There are many awareness issues celebrated in April, but I would like to focus on just two – Autism Awareness Month and Earth Day (April 22) – and combine them through introducing you to my newfound heroine, Greta Thunberg.
Greta is a 16-year-old Swedish girl with Asperger’s, which is a developmental disorder on the Autism spectrum. She is a passionate environmentalist, with tremendous zeal and courage in communicating her agenda to politicians on a global scale. She is urging them to make an immediate and drastic change to current environmental policies so that we do not experience a human-induced environmental catastrophe in our lifetime.
Greta learned about the greenhouse effect in elementary school. It interested her so much that she started conducting research on her own. Eventually, Greta realized that the adults in charge of environmental policy refused to make policy changes to save our environment not because they didn’t have the necessary scientific information, but because of political inertia. Environmental policymakers were lackadaisical, apathetic, lethargic and nonchalant about the scientific information available to them to make change.
This realization was so devastating to Greta that she went into a deep depression. She stopped eating, speaking, and going to school as she lost hope for the future. Thank God Greta eventually realized that she did have something to live and fight for. She decided that even as an introvert with Asperger’s, she had a voice and she would use it. Greta says she was inspired by Rosa Parks, who too was introverted and quiet, but who nevertheless started a movement by sitting down and refusing to get up on that bus one day in Montgomery, Alabama.
Greta’s protest involves skipping school on Fridays to demonstrate peacefully outside the statehouse in Stockholm, Sweden. What began as one lone teenager has now become a worldwide phenomenon with its own hashtag #FridaysForFuture. Due to the impact of her work, Greta spoke at the United Nations Climate Change Summit in 2018, and I encourage you to watch her inspiring speech here.
For Greta, having Asperger’s means her brain is wired differently than other teenagers her age; she sees things as back or white, and solutions are very obvious to her. She is not interested in usual teenage girl activities like partying, makeup and boys, but is very focused and determined to solve the problems that matter to her. Greta has become a vegan because of the impact that meat production has on the greenhouse effect and has asked her parents to follow suit. She has also stopped flying and chooses to take the train instead – even for international meetings and speaking engagements – because fossil fuel emissions from airplanes are devastating to the environment. And she has convinced her mother, who is a famous opera singer, to stop flying all over Europe to give concerts and become home-based in Stockholm. This is indeed practicing what you preach!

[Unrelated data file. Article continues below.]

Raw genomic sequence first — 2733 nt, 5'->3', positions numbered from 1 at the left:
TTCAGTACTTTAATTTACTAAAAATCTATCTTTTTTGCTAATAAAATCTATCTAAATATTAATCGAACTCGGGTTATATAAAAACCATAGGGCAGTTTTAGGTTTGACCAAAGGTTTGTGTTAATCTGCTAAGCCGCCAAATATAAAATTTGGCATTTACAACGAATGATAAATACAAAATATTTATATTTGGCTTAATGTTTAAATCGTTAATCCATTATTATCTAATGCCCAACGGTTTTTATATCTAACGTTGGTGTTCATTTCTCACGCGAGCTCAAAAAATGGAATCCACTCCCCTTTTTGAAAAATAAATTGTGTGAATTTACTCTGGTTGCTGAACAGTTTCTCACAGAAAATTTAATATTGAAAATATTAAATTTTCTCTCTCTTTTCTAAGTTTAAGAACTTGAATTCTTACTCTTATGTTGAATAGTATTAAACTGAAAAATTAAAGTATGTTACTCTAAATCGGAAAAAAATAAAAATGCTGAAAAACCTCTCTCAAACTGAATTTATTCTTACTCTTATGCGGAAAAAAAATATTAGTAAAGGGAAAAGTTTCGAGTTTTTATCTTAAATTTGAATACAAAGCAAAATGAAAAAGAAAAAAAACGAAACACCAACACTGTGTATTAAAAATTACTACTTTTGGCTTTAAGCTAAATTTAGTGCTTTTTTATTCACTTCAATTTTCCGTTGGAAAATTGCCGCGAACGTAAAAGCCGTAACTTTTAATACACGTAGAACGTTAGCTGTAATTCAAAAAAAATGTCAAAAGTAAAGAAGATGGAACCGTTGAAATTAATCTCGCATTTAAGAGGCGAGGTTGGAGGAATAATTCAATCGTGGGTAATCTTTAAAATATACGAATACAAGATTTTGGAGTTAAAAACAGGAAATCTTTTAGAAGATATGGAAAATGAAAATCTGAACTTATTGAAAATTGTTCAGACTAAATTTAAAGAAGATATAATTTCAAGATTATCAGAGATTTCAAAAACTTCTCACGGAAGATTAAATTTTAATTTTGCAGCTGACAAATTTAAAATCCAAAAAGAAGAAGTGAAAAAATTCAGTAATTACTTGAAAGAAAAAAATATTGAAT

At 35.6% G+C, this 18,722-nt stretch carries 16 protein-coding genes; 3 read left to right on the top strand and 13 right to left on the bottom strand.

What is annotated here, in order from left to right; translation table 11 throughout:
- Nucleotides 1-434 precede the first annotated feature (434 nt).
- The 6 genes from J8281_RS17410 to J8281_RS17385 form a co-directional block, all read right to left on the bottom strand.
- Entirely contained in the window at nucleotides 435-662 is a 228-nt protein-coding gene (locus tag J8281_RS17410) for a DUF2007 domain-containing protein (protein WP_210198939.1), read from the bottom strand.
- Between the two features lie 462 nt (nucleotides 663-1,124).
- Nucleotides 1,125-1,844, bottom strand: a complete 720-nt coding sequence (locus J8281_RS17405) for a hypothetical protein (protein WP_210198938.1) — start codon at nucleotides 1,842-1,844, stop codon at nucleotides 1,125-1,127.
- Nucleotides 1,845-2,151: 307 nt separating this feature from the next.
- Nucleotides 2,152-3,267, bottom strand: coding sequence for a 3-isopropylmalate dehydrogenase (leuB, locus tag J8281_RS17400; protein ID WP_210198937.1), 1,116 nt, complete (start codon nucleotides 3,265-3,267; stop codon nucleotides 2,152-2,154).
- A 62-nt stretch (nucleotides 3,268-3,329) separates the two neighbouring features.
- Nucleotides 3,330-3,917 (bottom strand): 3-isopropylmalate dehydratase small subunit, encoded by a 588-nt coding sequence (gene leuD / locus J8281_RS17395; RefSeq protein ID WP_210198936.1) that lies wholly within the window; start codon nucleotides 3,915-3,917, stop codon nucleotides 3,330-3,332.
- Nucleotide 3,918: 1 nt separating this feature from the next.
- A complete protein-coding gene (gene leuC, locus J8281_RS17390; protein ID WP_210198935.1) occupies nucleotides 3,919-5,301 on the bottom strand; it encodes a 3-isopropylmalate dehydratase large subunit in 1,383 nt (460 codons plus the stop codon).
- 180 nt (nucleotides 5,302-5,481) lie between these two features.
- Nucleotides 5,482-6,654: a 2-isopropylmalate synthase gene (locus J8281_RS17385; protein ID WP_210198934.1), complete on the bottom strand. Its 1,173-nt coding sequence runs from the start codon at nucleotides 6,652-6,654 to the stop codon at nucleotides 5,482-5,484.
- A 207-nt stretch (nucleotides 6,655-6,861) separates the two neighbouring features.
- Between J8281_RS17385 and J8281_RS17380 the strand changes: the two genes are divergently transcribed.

Greta speaks with no religious overtones that I can detect, but the words from Psalm 24:1 come to mind when I think of her work: “The earth is the Lord’s, and everything in it. The world and all its people belong to him.”
My question for you today is, what are you doing to protect the earth? Are you a good steward of our planet’s resources? Are you trying to live a sustainable lifestyle by reducing, reusing and recycling? Are you eating less meat and more vegetables? Do you turn off the water when brushing your teeth, buy fuel-efficient cars, opt for e-receipts, use cloth grocery bags, or decrease your use of plastic bottles and straws?
I invite us all to make 2019 the year where we commit to taking better care of OUR earth. Where we become more informed about our environment and how to love it better, and worry less about what “they” are doing and begin to understand that change begins with us.
I will end with a quote by our 26th president Theodore Roosevelt, from his speech “Conservation as a National Duty, given at the White House in 1908:
“We have become great in a material sense because of our lavish use of our resources. But the time has come to inquire seriously what will happen when our forests are gone, when the coal, the iron, the oil, and the gas are exhausted, when the soils have been still further impoverished and washed into the streams, polluting the rivers, denuding the fields, and obstructing navigation. These questions do not relate only to the next century or to the next generation. One distinguishing characteristic of really civilized men is foresight; we have to, as a nation, exercise foresight for this nation in the future; and if we do not exercise that foresight, dark will be the future!”
Here’s to the bright future that I believe we can all create through collectively deciding to be better stewards of our planet.